Mindfulness-Based Cognitive Therapy Linked to Reduced Depressive Relapse Risk
1 May 2016
Mindfulness-based cognitive therapy was associated with a reduced risk of depressive relapse over a 60-week follow-up period compared with usual care and outcomes were comparable to those who received other active treatments, according to an article published online by JAMA Psychiatry.1
Recurrent depression causes significant disability. Interventions that prevent depressive relapse could help reduce the burden of this disease. A growing body of research suggests mindfulness-based cognitive therapy (MBCT) is efficacious.
Willem Kuyken, Ph.D., of the University of Oxford, England, and coauthors report the results of analyses of individual patient data from nine published randomized trials of MBCT. The analyses included 1,258 patients with available data on relapse and examined the efficacy of MBCT compared with usual care and other active treatments, including antidepressants.
The authors report MBCT was associated with reduced risk of depressive relapse/recurrence over 60 weeks compared with those who did not receive MBCT. There also appears to be no differing effects for patients based on their sex, age, education or relationship status.
The treatment effect of MBCT on the risk of depressive relapse/recurrence also may be larger in patients with higher levels of depression symptoms at baseline compared with non-MBCT treatments, according to the results. The authors suggest this means that MBCT may be especially helpful to those patients who still have significant depressive symptoms.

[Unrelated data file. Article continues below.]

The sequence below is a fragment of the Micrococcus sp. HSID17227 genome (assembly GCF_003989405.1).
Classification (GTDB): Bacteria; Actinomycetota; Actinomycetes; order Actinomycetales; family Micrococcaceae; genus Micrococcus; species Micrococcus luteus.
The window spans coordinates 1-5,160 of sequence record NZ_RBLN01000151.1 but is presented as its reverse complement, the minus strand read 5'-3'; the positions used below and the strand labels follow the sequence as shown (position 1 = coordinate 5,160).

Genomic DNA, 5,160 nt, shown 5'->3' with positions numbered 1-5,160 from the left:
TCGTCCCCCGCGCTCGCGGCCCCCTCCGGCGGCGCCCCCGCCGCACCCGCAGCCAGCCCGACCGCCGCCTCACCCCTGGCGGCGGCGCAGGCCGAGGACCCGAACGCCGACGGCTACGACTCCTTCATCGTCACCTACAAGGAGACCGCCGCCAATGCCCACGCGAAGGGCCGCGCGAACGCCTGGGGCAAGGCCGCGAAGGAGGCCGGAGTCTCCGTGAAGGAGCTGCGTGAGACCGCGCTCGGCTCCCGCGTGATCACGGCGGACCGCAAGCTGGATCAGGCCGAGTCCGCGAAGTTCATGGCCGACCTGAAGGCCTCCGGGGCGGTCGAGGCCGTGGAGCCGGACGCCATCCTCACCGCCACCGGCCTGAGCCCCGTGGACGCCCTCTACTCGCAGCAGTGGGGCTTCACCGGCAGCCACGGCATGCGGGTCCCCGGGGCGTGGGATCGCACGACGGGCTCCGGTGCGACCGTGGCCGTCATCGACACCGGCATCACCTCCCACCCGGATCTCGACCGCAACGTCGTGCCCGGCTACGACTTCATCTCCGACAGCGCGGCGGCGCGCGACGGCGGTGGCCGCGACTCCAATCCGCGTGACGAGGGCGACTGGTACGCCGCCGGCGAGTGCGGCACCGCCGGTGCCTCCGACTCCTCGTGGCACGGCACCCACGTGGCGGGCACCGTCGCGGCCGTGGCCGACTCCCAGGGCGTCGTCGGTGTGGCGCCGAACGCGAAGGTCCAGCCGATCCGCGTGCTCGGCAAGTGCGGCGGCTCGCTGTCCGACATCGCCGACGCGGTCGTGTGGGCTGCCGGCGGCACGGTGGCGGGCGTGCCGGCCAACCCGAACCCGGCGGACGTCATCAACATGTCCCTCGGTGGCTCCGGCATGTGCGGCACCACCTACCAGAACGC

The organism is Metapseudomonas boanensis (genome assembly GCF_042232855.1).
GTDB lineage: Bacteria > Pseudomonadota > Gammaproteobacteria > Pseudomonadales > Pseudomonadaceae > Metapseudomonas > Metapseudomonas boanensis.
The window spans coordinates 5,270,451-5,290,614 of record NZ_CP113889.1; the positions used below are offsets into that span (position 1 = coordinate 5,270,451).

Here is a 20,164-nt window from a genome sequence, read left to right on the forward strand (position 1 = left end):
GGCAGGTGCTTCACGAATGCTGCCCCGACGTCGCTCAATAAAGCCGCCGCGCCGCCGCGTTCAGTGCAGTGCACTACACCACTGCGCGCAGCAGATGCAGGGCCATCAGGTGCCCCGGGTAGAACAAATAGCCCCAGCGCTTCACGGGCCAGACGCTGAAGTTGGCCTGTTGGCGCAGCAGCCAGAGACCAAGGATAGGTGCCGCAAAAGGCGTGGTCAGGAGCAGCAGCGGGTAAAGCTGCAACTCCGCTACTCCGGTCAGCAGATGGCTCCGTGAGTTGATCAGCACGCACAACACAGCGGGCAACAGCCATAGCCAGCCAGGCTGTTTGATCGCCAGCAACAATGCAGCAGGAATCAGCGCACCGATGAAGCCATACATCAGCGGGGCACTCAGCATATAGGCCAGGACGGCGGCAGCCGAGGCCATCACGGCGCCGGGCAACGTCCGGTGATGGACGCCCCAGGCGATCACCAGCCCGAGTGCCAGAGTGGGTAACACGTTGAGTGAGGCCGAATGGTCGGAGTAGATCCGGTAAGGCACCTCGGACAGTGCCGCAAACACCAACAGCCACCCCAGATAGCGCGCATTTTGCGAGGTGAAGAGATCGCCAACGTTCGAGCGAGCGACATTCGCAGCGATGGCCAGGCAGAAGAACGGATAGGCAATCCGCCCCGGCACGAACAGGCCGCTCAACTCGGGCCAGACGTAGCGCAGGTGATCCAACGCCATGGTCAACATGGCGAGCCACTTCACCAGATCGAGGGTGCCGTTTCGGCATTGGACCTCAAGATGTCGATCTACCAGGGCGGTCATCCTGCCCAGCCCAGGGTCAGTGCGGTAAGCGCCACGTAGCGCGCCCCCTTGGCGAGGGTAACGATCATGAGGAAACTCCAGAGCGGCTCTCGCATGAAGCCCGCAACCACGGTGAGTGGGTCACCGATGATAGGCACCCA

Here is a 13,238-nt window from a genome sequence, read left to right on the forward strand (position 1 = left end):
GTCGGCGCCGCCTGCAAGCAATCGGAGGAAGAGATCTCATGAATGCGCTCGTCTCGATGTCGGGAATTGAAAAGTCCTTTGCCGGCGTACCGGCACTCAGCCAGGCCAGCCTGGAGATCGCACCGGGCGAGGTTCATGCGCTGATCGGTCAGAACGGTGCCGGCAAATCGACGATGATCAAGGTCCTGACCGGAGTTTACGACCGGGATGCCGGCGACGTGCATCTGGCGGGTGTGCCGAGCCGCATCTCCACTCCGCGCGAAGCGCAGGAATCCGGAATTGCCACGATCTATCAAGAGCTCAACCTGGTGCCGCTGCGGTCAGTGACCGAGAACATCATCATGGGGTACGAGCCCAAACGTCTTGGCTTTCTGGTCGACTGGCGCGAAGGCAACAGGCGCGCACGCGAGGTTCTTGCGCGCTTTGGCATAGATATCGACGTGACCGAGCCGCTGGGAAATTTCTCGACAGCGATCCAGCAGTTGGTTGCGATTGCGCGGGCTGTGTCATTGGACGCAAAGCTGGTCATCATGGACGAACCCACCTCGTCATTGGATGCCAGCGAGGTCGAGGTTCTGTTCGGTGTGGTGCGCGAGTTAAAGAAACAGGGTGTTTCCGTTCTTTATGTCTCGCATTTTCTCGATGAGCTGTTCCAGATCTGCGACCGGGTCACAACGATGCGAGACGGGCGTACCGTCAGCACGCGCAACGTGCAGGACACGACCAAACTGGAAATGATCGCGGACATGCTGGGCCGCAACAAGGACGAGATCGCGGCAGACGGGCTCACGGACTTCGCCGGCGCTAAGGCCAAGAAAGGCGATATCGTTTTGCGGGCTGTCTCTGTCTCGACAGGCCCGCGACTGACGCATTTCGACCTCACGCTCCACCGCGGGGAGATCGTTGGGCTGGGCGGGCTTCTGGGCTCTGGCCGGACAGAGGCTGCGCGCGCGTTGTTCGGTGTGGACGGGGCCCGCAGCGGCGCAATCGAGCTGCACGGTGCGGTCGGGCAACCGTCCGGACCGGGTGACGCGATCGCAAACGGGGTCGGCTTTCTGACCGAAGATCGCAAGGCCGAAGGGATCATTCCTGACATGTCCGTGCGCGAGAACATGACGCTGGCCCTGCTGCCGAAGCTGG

The authors acknowledge study limitations related to the availability of the data within the studies.
“We recommend that future trials consider an active control group, use comparable primary and secondary outcomes, use longer follow-ups, report treatment fidelity, collect key background variables (e.g., race/ethnicity and employment), take care to ensure generalizability, conduct cost-effectiveness analyses, put in place ethical and data management procedures that enable data sharing, consider mechanisms of action, and systematically record and report adverse events,” the authors conclude.2
“Mindfulness practices were not originally developed as therapeutic treatments. They emerged originally in contemplative traditions for the purposes of cultivating well-being and virtue. The questions of whether and how they might be helpful in alleviating symptoms of depression and other related psychopathologies are quite new, and the evidence base is in its embryonic stage. To my knowledge, the article by Kuyken et al is the most comprehensive meta-analysis to date to provide evidence for the effectiveness of MBCT in the prevention of depressive relapse. However, the article also raises many questions, and the limited nature of the extant evidence underscores the critical need for additional research,” writes Richard J. Davidson, Ph.D., of the University of Wisconsin-Madison in a related editorial.
1. JAMA Psychiatry. Published online April 27, 2016. doi:10.1001/jamapsychiatry.2016.0076.
2. JAMA Psychiatry. Published online April 27, 2016. doi:10.1001/jamapsychiatry.2016.0135.